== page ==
The earth could have been here a good 4,000,000 years before God “recreated it,” in seven evenings and mornings. (Ruckman, Peter. The Book of Genesis. Pensacola, FL: Bible Baptist Bookstore, 1980, p. 4)
However, Genesis 1:1 refers to a date much earlier, maybe millions of years. (Ruckman, Peter. Theological Studies, Book 16. Pensacola, FL: Bible Baptist Bookstore, 1988, p. 6)
It should be no surprise that Ruckman has a sensational view of the mysterious "sons of God" of Genesis 6, and based purely on speculation places them first in the original earth that was supposed to have existed before Genesis 1:3:
Although men were not present before the creation of Adam and Eve, something like men must have been present, for beings called the “sons of God” are mentioned in connection with the Pre-Adamic earth (Job 38:1-8). (Ruckman, Peter. The Book of Genesis. Pensacola, FL: Bible Baptist Bookstore, 1980, p. 5)
A careful student will see that the commission given to Adam is quite similar to the one given to Noah (Gen. 9:1-4). “Replenish” indicates some kind of a previous population… (Ruckman, Peter. The Book of Genesis. Pensacola, FL: Bible Baptist Bookstore, 1980, p. 44)
It is also not a surprise that Ruckman would resort to his crudeness and dogmatism regarding imposing his belief in the Gap Theory on others. Below are a few examples:
Only an apostate Biblical illiterate could fail to see it. [The Gap Theory] We have the “winners,” don’t we, baby?! (Ruckman, Peter. Bible Believers' Bulletin. August, 2002, p. 4)
[Those who disagree with the Gap Theory] ..slobbering fanaticism and cultic mentality. (Ruckman, Peter. 22 Years of the Bible Believer’s Bulletin Vol. 1 “The AV Holy Bible” p. 132)
…the modern body of apostate fundamentalists who write apologetic literature about the flood have all rejected 2 Peter 3 as referring to Genesis 1:2., which, of course, it does. So, the modern apostate fundamentalist is just as heretical as the modern evolutionist, at least where rejection of the King James text is concerned. (Ruckman, Peter. Theological Studies, Book 16. Pensacola, FL: Bible Baptist Bookstore, 1988, p. 6)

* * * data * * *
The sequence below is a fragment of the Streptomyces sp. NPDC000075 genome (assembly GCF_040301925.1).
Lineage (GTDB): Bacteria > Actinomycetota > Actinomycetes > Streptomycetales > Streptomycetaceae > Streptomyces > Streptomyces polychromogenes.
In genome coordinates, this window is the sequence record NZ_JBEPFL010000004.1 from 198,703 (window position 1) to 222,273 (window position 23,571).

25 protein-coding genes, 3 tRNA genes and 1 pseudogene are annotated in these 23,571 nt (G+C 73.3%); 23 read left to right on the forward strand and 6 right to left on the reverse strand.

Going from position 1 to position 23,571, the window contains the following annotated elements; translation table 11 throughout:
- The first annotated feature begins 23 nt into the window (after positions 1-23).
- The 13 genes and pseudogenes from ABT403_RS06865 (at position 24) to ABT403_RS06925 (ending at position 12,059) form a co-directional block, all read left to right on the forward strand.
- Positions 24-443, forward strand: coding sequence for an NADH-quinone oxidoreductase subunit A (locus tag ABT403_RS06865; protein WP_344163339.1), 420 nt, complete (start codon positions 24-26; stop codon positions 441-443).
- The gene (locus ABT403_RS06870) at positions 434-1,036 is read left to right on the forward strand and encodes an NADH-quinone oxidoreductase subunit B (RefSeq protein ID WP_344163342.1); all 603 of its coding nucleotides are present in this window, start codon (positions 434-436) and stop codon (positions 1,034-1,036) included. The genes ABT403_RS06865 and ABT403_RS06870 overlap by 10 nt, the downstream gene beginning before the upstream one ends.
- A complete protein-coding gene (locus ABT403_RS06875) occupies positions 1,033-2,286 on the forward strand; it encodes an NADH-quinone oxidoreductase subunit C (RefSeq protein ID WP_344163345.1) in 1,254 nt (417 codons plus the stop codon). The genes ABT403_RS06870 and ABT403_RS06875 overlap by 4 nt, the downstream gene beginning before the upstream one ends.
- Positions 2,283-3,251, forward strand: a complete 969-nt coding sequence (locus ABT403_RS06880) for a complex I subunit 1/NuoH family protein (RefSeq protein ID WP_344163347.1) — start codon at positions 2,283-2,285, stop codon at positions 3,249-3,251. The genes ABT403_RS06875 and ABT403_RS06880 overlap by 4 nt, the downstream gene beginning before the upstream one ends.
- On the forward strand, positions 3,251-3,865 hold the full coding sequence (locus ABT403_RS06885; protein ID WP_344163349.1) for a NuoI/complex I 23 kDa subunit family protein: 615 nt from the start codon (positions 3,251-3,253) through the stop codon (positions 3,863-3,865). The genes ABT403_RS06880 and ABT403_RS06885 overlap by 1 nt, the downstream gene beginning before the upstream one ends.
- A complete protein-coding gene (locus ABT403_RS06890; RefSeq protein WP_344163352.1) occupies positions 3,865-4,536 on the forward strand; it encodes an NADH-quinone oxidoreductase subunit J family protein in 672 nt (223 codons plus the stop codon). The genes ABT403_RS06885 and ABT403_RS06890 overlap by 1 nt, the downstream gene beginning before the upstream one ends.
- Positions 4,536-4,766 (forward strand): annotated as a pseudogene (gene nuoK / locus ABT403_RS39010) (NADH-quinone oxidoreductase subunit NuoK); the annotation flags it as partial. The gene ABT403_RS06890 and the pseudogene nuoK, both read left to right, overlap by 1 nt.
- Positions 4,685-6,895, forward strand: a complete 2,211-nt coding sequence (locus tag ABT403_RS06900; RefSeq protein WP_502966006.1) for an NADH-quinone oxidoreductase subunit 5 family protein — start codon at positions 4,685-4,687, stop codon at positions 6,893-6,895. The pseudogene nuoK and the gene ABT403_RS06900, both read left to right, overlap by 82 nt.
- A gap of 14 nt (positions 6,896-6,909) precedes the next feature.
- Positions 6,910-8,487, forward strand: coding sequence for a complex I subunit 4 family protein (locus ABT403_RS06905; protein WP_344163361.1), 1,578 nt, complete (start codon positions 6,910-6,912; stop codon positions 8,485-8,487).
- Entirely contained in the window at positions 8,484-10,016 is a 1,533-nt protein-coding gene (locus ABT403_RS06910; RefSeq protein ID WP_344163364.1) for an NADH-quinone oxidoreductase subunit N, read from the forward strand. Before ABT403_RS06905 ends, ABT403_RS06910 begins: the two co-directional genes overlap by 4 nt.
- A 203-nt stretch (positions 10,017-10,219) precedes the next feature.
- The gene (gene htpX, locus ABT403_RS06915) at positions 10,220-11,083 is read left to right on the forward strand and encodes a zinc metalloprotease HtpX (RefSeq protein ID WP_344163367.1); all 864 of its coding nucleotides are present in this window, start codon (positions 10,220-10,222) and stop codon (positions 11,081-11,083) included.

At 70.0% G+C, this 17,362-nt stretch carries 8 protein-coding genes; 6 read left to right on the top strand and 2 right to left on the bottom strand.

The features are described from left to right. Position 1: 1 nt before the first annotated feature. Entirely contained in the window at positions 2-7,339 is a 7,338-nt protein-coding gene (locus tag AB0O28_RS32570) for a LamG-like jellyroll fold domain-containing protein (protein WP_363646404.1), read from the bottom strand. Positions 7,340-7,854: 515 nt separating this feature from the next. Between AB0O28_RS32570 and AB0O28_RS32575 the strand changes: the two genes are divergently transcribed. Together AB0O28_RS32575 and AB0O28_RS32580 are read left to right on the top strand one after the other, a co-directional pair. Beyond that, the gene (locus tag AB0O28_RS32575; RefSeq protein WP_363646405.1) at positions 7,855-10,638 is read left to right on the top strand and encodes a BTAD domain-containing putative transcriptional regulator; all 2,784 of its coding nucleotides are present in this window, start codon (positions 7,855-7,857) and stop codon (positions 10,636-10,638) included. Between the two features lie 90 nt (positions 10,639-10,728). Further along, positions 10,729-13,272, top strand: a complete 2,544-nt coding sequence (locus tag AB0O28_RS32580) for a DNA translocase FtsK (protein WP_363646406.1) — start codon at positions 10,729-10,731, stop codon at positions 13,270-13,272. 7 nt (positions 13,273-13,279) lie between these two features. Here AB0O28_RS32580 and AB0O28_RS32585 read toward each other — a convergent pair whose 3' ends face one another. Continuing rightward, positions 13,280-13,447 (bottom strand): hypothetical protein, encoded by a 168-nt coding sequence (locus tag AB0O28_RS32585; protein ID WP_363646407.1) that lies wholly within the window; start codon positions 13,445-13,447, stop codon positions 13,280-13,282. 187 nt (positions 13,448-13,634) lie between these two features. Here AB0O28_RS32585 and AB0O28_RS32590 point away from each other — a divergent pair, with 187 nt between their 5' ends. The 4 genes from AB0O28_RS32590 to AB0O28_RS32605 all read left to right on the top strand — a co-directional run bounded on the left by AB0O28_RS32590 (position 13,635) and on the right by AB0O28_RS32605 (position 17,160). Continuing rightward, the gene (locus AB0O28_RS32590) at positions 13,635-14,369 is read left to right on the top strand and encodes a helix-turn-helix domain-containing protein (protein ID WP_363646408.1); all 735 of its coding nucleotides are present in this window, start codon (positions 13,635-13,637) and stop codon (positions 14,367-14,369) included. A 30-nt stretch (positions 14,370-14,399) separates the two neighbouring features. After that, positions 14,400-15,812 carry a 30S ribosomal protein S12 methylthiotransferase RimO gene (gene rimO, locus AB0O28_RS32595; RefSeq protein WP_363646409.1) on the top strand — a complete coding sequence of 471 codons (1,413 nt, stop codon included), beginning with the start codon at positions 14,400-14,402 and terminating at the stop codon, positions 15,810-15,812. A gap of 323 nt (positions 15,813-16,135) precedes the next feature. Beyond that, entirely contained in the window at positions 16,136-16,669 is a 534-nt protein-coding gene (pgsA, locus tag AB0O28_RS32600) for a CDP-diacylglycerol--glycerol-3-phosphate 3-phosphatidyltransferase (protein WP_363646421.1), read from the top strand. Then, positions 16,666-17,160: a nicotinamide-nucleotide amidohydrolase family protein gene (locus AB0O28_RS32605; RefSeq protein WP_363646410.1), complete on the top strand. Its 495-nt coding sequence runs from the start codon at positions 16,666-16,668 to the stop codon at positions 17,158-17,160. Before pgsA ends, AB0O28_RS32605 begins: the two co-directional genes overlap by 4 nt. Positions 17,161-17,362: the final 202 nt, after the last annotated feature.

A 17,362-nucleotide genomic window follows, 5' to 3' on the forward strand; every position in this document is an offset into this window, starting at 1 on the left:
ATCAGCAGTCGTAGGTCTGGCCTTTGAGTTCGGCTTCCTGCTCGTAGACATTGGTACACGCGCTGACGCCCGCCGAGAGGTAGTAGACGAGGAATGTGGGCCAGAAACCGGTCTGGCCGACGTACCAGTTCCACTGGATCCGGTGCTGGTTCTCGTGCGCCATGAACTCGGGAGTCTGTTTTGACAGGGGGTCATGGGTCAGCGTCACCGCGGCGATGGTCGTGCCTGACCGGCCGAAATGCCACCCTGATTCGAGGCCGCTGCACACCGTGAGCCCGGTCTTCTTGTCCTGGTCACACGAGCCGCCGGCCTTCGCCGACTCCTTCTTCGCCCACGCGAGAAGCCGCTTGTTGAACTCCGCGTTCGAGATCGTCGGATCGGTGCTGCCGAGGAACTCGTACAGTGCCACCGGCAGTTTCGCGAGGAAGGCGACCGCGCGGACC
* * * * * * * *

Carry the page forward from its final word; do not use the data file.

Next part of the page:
Considering how vocal Ruckman is in treating those who disagree with him on the Gap Theory, notice what he admits in an apparent unguarded moment about the shaky biblical foundation for the theory (underlining is our emphasis):
The "gap theory" is the teaching that something took place between Genesis 1:1 and Genesis 1:2 that is not explained there but can be inferred from other places in the Scriptures such as Isaiah 14 and Ezekiel 28.
(Ruckman, Peter. The Books of the General Epistles, Vol. 1. Pensacola, FL: BB Bookstore, 2005, p. 461)
Our view is that there is simply too much speculation imposed on the few verses used to support the Gap Theory, to the point that it basically becomes an argument from silence, with a lot of reading between the lines.
This article was not meant to be a comprehensive refutation of the Gap Theory. There is an abundance of good material available on the topic, some of which we recommend below:
Hovind, Kent & Lawwell, Stephen. The Gap Theory. Pensacola, FL: Creation Science Evangelism
Lawwell, Stephen. The Gap Theory: Lucifer's Flood or Church Compromise? Chapel Hill, TN: Echoes of Eden
Fields, Weston. Unformed and Unfilled: A Critique of the Gap Theory. Phillipsburg, NJ: Presbyterian and Reformed Publishing Co.
Thompson, Bert. Popular Compromises of Creation—The Gap Theory http://apologeticspress.org/apcontent.aspx?category=9&article=575
Morris, Henry M. Why the Gap Theory Won't Work. http://www.icr.org/article/why-gap-theory-wont-work/